In KP, banning plastic bags an ambitious but ambiguous goal

: Photo By News Lens Pakistan /
Photo By News Lens Pakistan

Peshawar: It is hot inside the room where 6 men are working on a machine, feeding polythene resins into the hopper. More than a factory, the place looks like a small house with two rooms, lit up by strong incandescent lights. There are no fans whirring overhead despite the damp, humid August made stickier by the receding monsoons.

The heat from the bulbs and the heating machines makes the strong smell of plastic in the air a noxious, unbearable presence. But the men labour on, their brows shinny with sweat, their clothes drenched in perspiration, oblivious or perhaps immune to the stink of polythene hanging around them.

Among the men here at the polythene bags factory in the Industrial Estate Hayatabad in Peshawar is Asif Khan, the owner of the factory. Khan is in his forties, dressed in plain clothes, lacking the pomp and pride of an industrialist. The impression is reinforced by his dirty hands – he is one of the machine operators here, pulling and shaping the molten poly into plastic bags.

“We are living in Pakistan but want the facilities of England,” said Khan, stopping to mop his brow with his sleeve. Stacks of white polythene bags around the room reflect the light, intensifying the heat. “If the government wants to ban the plastic bags, what cheap alternatives are on offer for people to make a switch to other convenience products? How will the government meet the market demand within two months? It’s impossible to set-up industries of paper bags in two months.”

In an effort to stem environmental pollution and to check the clogging of sewerage system in urban areas that is blamed for the spread of communicable diseases, especially during the rain season, the Khyber Pakhtunkhwa government announced in August to ban manufacturing of polythene bags in the province.

An official release issued by the Chief Minister Parvez Khattak’s Secretariat on August 3, 2015, said, “The ban will be implemented after two months.” During this period, said the release, all stocks of plastic bags would be removed from markets and factories. “Those who continue to use them will be penalized.”

It is not the first time the government has moved to impose the ban on poly bags. Prohibitions in the past that have shown little of no success have turn environmentalists and the public into cynics. Environmentalists advocating ban on plastic bags fear that the decision has been made in “haste”, without doing the necessary homework and would likely end in failure.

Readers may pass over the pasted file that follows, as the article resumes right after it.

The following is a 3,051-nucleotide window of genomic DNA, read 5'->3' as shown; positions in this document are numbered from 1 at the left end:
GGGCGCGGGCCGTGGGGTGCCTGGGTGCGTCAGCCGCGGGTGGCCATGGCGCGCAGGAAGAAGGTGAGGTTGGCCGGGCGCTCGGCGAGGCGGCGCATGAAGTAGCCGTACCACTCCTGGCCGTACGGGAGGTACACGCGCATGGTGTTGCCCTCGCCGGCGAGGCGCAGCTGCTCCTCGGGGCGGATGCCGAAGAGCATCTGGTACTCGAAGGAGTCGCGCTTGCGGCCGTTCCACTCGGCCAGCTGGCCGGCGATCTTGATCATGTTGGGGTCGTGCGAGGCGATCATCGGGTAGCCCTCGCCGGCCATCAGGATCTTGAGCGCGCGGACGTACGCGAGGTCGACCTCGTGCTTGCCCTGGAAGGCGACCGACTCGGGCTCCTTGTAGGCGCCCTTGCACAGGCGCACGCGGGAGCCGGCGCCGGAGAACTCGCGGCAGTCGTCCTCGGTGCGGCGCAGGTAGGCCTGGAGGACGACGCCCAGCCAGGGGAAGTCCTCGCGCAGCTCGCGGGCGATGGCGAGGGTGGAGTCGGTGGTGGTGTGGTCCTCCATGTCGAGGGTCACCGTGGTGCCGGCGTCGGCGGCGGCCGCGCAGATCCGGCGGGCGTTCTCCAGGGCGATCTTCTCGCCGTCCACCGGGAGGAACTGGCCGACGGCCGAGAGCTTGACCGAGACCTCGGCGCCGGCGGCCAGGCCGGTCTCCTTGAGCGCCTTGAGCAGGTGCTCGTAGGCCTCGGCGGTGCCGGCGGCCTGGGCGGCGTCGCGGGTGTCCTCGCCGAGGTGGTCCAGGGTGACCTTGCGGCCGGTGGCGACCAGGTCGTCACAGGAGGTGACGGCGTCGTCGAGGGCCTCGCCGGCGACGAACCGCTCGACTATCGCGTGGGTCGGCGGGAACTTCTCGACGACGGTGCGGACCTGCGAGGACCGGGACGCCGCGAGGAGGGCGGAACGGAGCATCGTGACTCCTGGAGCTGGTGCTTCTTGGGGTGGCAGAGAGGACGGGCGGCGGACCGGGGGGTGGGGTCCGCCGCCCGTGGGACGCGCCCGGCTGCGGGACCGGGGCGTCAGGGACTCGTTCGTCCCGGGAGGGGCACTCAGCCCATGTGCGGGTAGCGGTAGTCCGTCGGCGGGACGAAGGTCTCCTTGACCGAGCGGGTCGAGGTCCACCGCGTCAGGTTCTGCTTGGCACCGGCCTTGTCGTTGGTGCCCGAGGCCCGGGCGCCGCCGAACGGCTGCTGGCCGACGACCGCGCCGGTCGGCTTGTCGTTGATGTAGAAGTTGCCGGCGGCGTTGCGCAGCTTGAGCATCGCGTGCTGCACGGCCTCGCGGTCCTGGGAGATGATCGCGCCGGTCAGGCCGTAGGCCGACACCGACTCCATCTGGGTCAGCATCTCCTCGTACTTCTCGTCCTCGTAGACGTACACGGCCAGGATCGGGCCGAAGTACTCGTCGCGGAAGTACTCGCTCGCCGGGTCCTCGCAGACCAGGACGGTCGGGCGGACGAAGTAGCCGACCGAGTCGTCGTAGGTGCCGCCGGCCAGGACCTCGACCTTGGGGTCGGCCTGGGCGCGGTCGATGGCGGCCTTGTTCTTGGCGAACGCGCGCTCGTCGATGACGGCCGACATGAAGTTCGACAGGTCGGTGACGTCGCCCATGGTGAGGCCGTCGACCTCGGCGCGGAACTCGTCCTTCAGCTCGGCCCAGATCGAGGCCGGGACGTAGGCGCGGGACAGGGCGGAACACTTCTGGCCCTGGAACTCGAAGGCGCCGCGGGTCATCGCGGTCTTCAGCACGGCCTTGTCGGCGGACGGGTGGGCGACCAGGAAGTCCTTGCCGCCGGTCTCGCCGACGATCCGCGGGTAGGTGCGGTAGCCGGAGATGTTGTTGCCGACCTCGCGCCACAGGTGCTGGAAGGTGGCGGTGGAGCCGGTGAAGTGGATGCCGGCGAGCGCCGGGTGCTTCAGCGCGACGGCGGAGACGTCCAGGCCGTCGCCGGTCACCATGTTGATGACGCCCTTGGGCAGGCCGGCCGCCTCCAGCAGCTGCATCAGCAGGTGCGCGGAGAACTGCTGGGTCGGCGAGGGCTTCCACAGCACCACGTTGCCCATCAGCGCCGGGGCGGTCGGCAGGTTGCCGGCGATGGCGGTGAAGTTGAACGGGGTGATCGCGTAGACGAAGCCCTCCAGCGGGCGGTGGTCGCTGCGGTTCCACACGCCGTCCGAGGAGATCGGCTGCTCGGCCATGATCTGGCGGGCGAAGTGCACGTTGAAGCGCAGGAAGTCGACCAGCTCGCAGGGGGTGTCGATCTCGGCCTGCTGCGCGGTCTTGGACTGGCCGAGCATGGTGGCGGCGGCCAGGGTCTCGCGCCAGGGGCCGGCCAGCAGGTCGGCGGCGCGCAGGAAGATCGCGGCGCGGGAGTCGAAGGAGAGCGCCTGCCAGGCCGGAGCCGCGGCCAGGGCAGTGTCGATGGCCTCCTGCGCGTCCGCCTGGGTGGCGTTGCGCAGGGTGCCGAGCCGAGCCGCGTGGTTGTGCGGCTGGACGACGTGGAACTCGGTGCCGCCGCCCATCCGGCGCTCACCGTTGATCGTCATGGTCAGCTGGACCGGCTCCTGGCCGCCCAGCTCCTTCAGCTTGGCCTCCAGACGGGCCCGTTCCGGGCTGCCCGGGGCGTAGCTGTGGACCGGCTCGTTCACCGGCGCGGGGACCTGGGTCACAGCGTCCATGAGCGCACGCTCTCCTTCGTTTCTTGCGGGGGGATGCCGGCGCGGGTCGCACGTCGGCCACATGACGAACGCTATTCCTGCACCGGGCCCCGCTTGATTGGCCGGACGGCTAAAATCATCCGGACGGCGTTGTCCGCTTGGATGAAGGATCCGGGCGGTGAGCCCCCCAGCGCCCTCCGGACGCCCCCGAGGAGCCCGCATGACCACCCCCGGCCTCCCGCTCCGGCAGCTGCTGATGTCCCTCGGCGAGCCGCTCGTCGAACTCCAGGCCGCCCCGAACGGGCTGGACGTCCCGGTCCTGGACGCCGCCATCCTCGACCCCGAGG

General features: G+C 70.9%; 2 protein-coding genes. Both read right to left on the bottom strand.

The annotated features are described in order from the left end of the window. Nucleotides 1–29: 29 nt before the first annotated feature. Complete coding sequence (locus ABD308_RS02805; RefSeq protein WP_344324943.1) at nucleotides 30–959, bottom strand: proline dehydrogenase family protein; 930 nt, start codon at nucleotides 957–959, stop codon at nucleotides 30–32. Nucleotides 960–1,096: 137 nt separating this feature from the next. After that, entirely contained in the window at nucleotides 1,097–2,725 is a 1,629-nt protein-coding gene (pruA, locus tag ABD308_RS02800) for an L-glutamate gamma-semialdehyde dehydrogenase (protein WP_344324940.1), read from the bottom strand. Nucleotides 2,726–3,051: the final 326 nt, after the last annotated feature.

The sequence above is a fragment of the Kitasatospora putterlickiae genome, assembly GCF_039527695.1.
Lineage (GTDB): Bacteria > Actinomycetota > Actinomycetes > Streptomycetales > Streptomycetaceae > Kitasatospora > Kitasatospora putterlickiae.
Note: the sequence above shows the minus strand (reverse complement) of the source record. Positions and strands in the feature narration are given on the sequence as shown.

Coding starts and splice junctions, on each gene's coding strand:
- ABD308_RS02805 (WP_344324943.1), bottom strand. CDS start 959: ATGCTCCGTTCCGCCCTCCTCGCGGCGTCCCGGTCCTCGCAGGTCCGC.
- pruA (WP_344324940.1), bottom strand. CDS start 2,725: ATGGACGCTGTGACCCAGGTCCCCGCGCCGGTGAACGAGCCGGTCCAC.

“Banning non-degradable plastic materials is not as easy as it looks,” said Dr Muhammad Bashir Khan, Director General of the provincial Environmental Protection Agency (EPA). “Unless we ban plastic shopping bags along with products that also come packaged in plastic bags, the issue will never be resolved.”

While the district administration has been asked to prepare for taking action against plastic bags manufacturers under Section-144 of the Pakistan Penal Code which pertains to ensuring peace and tranquility, the Environment Department and Environmental Protection Agency (EPA) were not informed about the decision to ban poly bags.

In his defense, Peshawar district administration spokesperson Feroz Shah said they had not yet imposed ban on plastic bags; however, they were in consultation with the business community to find an alternative to polythene bags that would facilitate consumers while being environment friendly.

According to a 2010 survey by EPA, the annual average consumption of plastic bags is estimated at 397 bags per person. The report said if the trend continued, the consumption of plastic bag would reach 112 billion in 2015. The report observes that more than 8000 plastic bag production units are operating in different parts of the country, a majority of which are in Lahore (6,000), followed by Karachi (1,200), Peshawar (300) and Faisalabad (230).

The provincial Minister for Environment Fazal Ilahi told News Lens on phone that Chief Minister Parvez Khattak had not discussed the matter of ban on plastic bags with him or any other lawmaker saying only the district administration had been tasked to take measures in this regard.